A social worker was caught delivering £500,000 of cannabis in her car after driving from Lancashire to Scotland.

Kirsty Watson, 24, of Thorntrees Avenue, Lea, Preston, was stopped by police in Dunfermline, Fife, with 100kg of cannabis resin in the back of her vehicle.

Watson later admitted being concerned in the supply of the Class B drug, when she appeared at the High Court in Edinburgh.

Advocate depute Adrian Cottam told the court that police had received information that a delivery of drugs was to made from England, and Watson was found with boxes of cannabis.

Watson said that when drug squad detectives moved in on her and her co-accused at Townhill Country Park, in Dunfermline, she was “shocked”.

She told a court: “I said, ‘There’s no drugs in the back of the car. Check.’

“‘At the time I believed it was money.’”

Watson claimed that she believed she was moving a large amount of money from illegal activity.

She said she was to be paid £500 for the delivery. She would also get petrol money.

Watson said she was a social worker in Lancashire at the time she acted as a drugs courier in May last year, but she had since lost her job.

She said “a mutual friend” had contacted her and asked her if she could move some money for Mohammed Nurien, who she had met the previous month at a bar in Manchester.

She said she had met up with Nurien at a new housing estate with an Audi car parked outside the apartment block. He had retrieved boxes from the building and put them into her car.

Watson told the court that she had been put in “a difficult situation financially”.

She was asked why she had agreed to carry out the delivery and replied: “Because I was stupid.”

Nurien, of Hillbrae Road, Manchester, was found guilty of being concerned in the supply of cannabis resin between May 20 and 27 last year by a jury at the end of a trial yesterday.

Fish and chip shop owner Sean Murphy, 42, of Littlehorn Foot, Crombie, Fife, also earlier admitted being concerned in the supply of cannabis.

A co-accused, electrician Craig Maxwell, 29, of Arthur Street, Dunfermline, pleaded guilty to being concerned in the supply of the Class B drug amphetamine.

The judge remanded all four in custody and called for background reports ahead of sentencing later this month.

Lady Stacey said that she must consider jail sentences given the value and amount of drugs involved in the case.

Source: Lancashire Evening Post

drug delivery

Gang-Nab Style

July 5, 2013 permalink

The forty children seized from Mennonites near Gladstone Manitoba will remain in custody following a court hearing. Fixcas research has shown the community to be Westbourne Manitoba, about 20 kilometers east of Gladstone. Two of the men charged are Enos Bauman, 54, and his son Cleason Bauman, 29.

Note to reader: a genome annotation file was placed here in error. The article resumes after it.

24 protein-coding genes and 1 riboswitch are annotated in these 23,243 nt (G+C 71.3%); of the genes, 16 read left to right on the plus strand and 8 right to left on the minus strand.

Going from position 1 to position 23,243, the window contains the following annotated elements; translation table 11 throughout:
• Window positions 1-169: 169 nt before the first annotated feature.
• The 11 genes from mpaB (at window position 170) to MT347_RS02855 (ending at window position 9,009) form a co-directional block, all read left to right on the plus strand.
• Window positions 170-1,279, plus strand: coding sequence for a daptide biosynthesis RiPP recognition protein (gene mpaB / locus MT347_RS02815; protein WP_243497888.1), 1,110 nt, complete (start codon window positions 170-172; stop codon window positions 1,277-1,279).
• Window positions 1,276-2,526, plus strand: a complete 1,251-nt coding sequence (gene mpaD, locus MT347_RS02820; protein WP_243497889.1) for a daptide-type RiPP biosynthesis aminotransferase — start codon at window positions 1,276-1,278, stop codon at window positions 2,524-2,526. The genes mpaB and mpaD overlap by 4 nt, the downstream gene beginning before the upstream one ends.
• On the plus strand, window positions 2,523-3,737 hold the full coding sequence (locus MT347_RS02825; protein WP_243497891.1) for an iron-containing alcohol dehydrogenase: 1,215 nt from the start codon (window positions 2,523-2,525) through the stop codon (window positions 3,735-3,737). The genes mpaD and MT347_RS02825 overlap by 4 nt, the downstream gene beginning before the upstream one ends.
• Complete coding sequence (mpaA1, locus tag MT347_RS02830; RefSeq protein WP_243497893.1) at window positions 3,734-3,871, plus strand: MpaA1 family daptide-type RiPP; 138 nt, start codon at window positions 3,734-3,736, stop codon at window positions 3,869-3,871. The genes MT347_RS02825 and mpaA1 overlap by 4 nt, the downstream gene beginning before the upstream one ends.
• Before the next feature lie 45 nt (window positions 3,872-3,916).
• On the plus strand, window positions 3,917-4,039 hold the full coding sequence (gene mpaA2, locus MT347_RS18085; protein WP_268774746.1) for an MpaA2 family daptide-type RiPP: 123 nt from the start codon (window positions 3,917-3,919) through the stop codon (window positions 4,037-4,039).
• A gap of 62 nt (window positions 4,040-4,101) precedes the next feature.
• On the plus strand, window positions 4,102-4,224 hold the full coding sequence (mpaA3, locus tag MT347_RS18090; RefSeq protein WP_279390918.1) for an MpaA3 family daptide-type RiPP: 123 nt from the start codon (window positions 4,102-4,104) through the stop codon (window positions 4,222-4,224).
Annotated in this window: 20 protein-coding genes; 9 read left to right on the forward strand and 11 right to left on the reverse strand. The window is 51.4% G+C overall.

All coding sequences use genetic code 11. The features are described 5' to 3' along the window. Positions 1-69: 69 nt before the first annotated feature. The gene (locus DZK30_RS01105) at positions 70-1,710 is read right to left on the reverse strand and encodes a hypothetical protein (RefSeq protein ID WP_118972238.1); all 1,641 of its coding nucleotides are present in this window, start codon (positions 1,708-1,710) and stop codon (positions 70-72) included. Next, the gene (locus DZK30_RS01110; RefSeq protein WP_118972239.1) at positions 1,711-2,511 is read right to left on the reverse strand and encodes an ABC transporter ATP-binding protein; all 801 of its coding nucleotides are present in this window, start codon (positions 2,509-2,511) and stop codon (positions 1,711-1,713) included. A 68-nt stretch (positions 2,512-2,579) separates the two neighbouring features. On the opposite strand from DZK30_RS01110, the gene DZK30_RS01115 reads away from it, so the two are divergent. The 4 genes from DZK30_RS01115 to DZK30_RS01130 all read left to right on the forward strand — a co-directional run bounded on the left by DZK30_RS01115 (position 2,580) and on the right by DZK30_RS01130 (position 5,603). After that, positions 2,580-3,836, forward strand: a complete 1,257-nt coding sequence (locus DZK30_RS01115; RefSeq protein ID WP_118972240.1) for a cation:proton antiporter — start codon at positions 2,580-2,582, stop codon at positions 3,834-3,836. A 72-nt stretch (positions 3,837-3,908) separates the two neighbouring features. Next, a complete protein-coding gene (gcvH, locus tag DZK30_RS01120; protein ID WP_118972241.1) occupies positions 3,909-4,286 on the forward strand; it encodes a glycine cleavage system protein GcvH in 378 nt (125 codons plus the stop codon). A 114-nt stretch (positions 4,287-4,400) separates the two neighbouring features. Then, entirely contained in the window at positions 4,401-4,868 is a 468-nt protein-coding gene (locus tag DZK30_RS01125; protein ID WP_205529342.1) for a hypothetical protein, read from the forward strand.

Judge denies bid to have kids returned to parents

Forty children from a Manitoba community of Old Order Mennonites remain in CFS care.

BRANDON -- About 40 Mennonite children remain in the care of provincial Child and Family Services after a lawyer made an unsuccessful bid to get some of them home.

Paul Walsh argued that the child welfare agency failed to follow the Child and Family Services Act, so the children should be returned to their Old Order Mennonite parents.

"The best place for the 18 children, every last one of the children of my clients — some who are being breast-fed, some who are under two, some of who have health issues — would be best served if they were returned to my clients," Walsh said in a southern Manitoba courtroom on Wednesday.

Walsh represents five of 10 families said to have had children apprehended.

Their names, and the name of their "horse-and-buggy" community, can’t be printed due to a court-ordered publication ban.

The children from the parents represented by Walsh are only 18 of about 40 children who remain in CFS care in the wake of allegations of physical abuse at the Mennonite community.

Walsh, a former CFS lawyer who has worked on child protection cases for 20 years, said this is the only case he’s aware of in Canada in which all the children of an identifiable group have been apprehended en masse.

The need for such a widespread seizure of children is now being questioned.

The mass apprehension of children by CFS is the result of allegations of physical abuse against children from the community of 14 homes clustered within a seven-kilometre radius.

Before the children were removed, the population of the Manitoba community was 80 to 90 people.

Ten adult community members now reportedly face charges of assault and assault with a weapon as a result of an RCMP investigation. At this point, details of the allegations can only be gleaned from court documents.